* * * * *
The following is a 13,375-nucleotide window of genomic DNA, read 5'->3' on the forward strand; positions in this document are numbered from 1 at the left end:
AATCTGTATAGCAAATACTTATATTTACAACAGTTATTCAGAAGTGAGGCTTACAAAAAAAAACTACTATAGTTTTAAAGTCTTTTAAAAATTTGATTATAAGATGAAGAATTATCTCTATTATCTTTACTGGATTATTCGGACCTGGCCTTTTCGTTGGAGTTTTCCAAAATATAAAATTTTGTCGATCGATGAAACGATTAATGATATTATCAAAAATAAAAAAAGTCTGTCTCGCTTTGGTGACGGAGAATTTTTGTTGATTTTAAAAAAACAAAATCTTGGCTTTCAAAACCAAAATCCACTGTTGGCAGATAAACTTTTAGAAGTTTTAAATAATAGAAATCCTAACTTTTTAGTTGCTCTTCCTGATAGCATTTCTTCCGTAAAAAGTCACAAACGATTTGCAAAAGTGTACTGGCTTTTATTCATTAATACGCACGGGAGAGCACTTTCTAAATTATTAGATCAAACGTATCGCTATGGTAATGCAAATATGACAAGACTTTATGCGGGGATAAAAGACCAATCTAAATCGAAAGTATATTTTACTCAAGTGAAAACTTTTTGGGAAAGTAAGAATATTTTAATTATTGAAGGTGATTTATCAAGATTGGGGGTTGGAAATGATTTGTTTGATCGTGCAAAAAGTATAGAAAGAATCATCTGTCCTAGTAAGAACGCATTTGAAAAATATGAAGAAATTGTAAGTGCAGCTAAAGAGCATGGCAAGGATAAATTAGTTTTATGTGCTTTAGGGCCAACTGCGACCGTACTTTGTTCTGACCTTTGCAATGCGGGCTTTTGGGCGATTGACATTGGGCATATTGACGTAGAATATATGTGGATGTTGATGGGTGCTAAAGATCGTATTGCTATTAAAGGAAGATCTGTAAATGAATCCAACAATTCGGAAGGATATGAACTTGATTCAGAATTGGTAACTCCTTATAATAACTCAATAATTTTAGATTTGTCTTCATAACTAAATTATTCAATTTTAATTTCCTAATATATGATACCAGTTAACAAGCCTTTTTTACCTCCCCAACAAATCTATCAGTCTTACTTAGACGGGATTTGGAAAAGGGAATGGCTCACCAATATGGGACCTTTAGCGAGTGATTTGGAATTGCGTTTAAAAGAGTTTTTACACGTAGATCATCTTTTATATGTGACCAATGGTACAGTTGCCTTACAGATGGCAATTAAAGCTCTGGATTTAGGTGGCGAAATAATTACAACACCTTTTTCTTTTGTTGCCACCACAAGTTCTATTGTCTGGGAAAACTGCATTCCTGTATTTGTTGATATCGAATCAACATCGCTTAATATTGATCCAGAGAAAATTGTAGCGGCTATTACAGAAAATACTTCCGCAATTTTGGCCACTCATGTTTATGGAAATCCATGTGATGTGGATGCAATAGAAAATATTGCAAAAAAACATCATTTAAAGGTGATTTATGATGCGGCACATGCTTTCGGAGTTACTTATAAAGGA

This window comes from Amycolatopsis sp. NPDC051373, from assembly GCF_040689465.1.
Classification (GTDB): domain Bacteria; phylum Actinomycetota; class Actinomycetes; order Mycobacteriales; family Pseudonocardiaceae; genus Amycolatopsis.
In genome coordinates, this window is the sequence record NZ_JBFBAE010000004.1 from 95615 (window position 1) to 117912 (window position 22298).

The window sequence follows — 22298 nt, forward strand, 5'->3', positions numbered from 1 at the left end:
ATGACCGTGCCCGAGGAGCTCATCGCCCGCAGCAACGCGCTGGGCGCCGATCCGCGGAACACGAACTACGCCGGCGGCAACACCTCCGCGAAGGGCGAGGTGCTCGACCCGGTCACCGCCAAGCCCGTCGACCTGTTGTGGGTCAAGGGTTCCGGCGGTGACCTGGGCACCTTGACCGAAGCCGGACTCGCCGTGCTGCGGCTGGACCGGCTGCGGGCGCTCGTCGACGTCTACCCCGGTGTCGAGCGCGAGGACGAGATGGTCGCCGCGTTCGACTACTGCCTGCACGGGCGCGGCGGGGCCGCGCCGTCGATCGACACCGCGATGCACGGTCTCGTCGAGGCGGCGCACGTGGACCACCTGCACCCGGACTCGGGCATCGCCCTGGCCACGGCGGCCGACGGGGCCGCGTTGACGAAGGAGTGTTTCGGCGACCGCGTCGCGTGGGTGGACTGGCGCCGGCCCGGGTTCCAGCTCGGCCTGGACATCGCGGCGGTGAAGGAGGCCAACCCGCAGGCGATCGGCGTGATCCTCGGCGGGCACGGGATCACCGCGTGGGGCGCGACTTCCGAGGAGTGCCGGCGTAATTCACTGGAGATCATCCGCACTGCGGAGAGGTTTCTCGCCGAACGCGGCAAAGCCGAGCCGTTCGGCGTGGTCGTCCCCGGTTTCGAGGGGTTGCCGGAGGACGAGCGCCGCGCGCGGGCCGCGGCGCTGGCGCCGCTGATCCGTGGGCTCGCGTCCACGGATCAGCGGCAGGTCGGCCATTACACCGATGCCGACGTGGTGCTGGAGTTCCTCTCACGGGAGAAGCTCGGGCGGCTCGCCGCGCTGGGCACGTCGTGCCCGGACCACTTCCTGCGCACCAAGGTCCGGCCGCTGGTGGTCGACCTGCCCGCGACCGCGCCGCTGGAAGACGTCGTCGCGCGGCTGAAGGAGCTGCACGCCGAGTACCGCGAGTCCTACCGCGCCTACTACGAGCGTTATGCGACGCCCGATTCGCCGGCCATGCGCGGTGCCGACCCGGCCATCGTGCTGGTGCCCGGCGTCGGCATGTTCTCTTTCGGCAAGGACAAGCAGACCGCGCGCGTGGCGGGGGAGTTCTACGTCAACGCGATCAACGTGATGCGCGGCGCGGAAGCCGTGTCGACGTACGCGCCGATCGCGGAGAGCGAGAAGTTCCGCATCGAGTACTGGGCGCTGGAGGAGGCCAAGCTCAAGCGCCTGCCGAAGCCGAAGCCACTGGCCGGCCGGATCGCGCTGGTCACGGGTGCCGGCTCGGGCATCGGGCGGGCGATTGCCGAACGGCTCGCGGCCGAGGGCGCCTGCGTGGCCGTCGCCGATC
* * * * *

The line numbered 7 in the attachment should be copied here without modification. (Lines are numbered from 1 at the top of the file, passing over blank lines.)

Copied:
ATGACCGTGCCCGAGGAGCTCATCGCCCGCAGCAACGCGCTGGGCGCCGATCCGCGGAACACGAACTACGCCGGCGGCAACACCTCCGCGAAGGGCGAGGTGCTCGACCCGGTCACCGCCAAGCCCGTCGACCTGTTGTGGGTCAAGGGTTCCGGCGGTGACCTGGGCACCTTGACCGAAGCCGGACTCGCCGTGCTGCGGCTGGACCGGCTGCGGGCGCTCGTCGACGTCTACCCCGGTGTCGAGCGCGAGGACGAGATGGTCGCCGCGTTCGACTACTGCCTGCACGGGCGCGGCGGGGCCGCGCCGTCGATCGACACCGCGATGCACGGTCTCGTCGAGGCGGCGCACGTGGACCACCTGCACCCGGACTCGGGCATCGCCCTGGCCACGGCGGCCGACGGGGCCGCGTTGACGAAGGAGTGTTTCGGCGACCGCGTCGCGTGGGTGGACTGGCGCCGGCCCGGGTTCCAGCTCGGCCTGGACATCGCGGCGGTGAAGGAGGCCAACCCGCAGGCGATCGGCGTGATCCTCGGCGGGCACGGGATCACCGCGTGGGGCGCGACTTCCGAGGAGTGCCGGCGTAATTCACTGGAGATCATCCGCACTGCGGAGAGGTTTCTCGCCGAACGCGGCAAAGCCGAGCCGTTCGGCGTGGTCGTCCCCGGTTTCGAGGGGTTGCCGGAGGACGAGCGCCGCGCGCGGGCCGCGGCGCTGGCGCCGCTGATCCGTGGGCTCGCGTCCACGGATCAGCGGCAGGTCGGCCATTACACCGATGCCGACGTGGTGCTGGAGTTCCTCTCACGGGAGAAGCTCGGGCGGCTCGCCGCGCTGGGCACGTCGTGCCCGGACCACTTCCTGCGCACCAAGGTCCGGCCGCTGGTGGTCGACCTGCCCGCGACCGCGCCGCTGGAAGACGTCGTCGCGCGGCTGAAGGAGCTGCACGCCGAGTACCGCGAGTCCTACCGCGCCTACTACGAGCGTTATGCGACGCCCGATTCGCCGGCCATGCGCGGTGCCGACCCGGCCATCGTGCTGGTGCCCGGCGTCGGCATGTTCTCTTTCGGCAAGGACAAGCAGACCGCGCGCGTGGCGGGGGAGTTCTACGTCAACGCGATCAACGTGATGCGCGGCGCGGAAGCCGTGTCGACGTACGCGCCGATCGCGGAGAGCGAGAAGTTCCGCATCGAGTACTGGGCGCTGGAGGAGGCCAAGCTCAAGCGCCTGCCGAAGCCGAAGCCACTGGCCGGCCGGATCGCGCTGGTCACGGGTGCCGGCTCGGGCATCGGGCGGGCGATTGCCGAACGGCTCGCGGCCGAGGGCGCCTGCGTGGCCGTCGCCGATC